Admirals don’t necessarily find themselves over the course of the six-song affair, which mostly reads as a patchwork of influences, for better or worse. As impressive as this debut is, the polish might have erased some of the group’s character in the process. Some quirks, cracks and imperfections might actually work in its favor.

Still, Admirals’ proper introduction to the world is hugely promising, and they seem more than apt to find themselves in the company of those bands they so openly adore. —Joshua Boydston - Oklahoma Gazette


Admirals, an electro-infused indie quartet from Stillwater, OK, are clearly excited about their brand of adrenalized, cosmopolitan indie rock. Their burning, churning synths, powerful drums and layered guitars will surely hit you in the guts.

Amidst The Blue starts off admirably, with a powerful, burned out electro bassline, quickly joined by choppy, catchy guitars and disco drums on “Brand New Disease”. This is Admirals at their finest: stomping, racing, propulsive. Tucker’s vocals have enough edge to deliver the infection, taking you along for the ride. There’s sharp songwriting, quick turns, feints and jabs, only to unexpectedly fade out in a beautiful keyboard wash.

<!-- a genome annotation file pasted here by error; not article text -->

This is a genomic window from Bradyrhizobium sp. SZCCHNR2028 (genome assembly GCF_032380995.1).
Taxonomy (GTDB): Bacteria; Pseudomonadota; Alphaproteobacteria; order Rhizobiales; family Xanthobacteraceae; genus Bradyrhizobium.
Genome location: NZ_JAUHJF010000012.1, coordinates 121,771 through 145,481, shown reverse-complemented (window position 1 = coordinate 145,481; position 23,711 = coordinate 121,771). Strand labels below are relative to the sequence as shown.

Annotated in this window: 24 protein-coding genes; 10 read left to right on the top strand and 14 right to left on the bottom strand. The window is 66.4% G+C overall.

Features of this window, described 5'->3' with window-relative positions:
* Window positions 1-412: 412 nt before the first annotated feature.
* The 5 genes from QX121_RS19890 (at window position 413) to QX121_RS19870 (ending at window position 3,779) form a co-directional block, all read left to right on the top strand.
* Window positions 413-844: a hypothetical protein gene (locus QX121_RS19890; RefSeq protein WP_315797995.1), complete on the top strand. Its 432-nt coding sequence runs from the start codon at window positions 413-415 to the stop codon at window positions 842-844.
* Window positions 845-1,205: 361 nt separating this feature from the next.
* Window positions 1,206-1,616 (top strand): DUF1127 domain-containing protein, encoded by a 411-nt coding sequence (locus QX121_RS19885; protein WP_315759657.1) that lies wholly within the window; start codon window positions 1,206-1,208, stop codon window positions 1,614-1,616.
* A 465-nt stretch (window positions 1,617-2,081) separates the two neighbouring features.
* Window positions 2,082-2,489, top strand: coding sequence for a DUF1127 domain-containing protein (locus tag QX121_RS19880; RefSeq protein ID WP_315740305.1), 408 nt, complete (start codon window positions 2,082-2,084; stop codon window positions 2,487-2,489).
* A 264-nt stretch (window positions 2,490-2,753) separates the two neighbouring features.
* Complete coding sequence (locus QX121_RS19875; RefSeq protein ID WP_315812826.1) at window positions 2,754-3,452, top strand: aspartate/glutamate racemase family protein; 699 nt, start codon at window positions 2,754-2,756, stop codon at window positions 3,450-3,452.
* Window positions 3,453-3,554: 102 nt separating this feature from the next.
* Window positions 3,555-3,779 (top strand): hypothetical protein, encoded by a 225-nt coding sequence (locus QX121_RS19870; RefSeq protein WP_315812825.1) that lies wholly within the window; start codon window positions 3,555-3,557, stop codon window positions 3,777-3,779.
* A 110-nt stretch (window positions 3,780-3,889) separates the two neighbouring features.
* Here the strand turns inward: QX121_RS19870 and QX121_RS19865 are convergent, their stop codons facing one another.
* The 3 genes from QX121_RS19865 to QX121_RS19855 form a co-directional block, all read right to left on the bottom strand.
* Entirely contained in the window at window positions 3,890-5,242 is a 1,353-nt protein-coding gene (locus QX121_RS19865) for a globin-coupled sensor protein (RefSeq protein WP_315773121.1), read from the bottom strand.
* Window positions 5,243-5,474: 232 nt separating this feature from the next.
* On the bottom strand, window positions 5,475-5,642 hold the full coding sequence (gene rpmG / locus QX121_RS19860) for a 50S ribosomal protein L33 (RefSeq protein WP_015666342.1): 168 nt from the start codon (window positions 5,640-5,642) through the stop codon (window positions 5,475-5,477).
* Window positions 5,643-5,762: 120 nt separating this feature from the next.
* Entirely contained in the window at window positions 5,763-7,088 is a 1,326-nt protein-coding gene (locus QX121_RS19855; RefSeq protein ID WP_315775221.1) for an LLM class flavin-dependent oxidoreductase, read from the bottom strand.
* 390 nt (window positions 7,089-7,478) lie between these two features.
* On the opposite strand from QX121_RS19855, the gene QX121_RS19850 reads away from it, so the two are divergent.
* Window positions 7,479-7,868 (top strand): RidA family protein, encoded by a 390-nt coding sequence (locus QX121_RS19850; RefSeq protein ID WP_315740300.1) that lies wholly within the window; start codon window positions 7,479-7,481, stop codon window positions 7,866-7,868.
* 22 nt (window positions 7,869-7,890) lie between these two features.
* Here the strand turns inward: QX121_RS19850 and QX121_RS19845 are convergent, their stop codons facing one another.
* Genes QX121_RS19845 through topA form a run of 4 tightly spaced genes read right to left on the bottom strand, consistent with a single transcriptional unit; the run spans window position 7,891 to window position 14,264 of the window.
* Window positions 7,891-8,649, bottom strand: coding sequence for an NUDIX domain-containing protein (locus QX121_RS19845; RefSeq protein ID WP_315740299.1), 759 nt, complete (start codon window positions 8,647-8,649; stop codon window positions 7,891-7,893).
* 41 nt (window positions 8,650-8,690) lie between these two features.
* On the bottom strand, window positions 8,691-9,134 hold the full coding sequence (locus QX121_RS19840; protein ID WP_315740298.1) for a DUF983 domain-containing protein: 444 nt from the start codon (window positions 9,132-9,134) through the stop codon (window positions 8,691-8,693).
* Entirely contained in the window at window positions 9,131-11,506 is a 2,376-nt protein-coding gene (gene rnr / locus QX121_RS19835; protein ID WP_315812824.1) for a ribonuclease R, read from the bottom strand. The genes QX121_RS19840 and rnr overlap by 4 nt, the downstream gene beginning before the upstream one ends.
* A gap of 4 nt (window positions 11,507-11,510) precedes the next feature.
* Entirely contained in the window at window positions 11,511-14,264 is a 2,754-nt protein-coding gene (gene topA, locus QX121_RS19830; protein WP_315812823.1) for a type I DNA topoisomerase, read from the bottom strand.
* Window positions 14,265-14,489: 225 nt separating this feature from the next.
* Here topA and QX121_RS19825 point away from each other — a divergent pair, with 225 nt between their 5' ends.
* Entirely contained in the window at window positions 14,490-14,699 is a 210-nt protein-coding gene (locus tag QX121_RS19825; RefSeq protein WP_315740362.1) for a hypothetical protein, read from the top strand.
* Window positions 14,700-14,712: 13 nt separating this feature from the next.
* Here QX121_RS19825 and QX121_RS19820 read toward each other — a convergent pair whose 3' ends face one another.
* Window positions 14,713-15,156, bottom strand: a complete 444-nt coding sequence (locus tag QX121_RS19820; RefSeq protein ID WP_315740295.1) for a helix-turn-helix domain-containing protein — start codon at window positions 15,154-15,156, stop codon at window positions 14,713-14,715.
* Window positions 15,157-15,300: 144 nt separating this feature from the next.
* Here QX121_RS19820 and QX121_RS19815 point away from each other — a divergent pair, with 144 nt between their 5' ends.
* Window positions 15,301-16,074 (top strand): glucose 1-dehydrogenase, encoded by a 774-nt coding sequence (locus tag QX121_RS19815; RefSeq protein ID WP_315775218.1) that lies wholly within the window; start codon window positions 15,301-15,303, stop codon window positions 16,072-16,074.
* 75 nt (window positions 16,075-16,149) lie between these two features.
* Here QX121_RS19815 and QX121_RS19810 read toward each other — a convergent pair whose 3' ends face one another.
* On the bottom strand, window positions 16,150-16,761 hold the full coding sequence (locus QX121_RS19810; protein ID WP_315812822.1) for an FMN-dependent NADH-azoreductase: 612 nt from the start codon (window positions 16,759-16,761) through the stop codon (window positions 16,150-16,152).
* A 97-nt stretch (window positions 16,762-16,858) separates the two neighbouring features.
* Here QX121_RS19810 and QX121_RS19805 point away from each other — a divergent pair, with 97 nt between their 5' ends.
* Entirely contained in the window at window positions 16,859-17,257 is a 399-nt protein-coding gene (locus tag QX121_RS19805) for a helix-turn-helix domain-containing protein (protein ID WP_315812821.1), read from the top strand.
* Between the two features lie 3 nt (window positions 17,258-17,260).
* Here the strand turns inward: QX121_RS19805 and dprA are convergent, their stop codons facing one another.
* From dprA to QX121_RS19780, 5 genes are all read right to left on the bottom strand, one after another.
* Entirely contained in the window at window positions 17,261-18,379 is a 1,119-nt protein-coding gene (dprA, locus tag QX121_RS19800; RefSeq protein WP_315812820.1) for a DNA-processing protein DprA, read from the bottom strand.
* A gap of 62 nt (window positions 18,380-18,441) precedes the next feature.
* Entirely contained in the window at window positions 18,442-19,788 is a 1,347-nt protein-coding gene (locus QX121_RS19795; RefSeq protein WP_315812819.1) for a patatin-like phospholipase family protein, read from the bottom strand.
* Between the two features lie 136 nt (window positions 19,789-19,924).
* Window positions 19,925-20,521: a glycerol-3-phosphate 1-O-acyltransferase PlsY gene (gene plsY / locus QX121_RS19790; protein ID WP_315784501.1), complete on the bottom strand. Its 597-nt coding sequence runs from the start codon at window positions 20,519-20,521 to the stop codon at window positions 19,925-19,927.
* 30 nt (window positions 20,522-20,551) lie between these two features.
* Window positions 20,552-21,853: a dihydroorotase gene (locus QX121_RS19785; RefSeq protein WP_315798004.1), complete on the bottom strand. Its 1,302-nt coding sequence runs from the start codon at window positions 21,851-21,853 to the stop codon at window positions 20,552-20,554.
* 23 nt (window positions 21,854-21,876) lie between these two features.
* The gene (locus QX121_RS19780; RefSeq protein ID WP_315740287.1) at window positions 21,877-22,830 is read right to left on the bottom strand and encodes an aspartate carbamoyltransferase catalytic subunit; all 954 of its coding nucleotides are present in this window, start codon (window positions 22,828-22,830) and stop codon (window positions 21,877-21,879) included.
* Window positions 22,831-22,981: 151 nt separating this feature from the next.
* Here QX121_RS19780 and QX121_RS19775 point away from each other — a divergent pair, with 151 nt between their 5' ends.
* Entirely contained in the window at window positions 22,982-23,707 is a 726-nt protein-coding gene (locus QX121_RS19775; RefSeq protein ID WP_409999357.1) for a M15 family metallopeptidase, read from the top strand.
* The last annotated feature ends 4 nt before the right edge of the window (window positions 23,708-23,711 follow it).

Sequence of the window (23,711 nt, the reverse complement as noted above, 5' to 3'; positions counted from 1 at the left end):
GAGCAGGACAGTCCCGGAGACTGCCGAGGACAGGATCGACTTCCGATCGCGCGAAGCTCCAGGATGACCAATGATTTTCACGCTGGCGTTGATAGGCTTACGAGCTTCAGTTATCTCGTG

This starts the album’s finest triptych. “Where Do We Belong” sounds like some romantic, but still energetic ’80s synth pop, complete with keyboard ‘oohs’ and insanely infectious hooks. “I Want You” is ripping electro punk, with tight, punchy drums and dissonant guitars @ 120 mph. This ability to energize, to create party anthems that will move a room full of people to sweaty frenzy.

It’s when Admirals try to get deep, to evoke feelings other than party abandon, when they falter. Like on the ballad-y “Plastic Fashioned Dream”, when he’s talking about someone ripping his heart out “against a fucking wall”. The music is lush and romantic, and somewhat despairing, but the vocals lack dimension. There’s a little bit of a crack, hinting at his true heart, but it’s entirely flat and smooth, lacking dynamics and dimension. When Colton sings “Don’t you want to lose control for once?” on “Follow Me”, you wish he’d follow his own advice. “Lose control, if only for a moment”.

There is a tendency in modern society, towards über-politeness. This is fine, when riding the bus or having a conversation, but we must never forget, that rock ‘n roll is about revolution. It’s a primal id explosion, designed to upset and destabilize, and this tendency is a little disturbing.

Don’t let this deter you from giving Amidst The Blues a listen. They’re fantastic musicians, and take great care with arrangements and selecting the perfect sounds to fit each song, particularly the keyboards. They’re deadly effective at moving large rooms full of people. It is because of this potential, that I want to see more, want to see them go further, want to see them EXPLODE. - The Drainage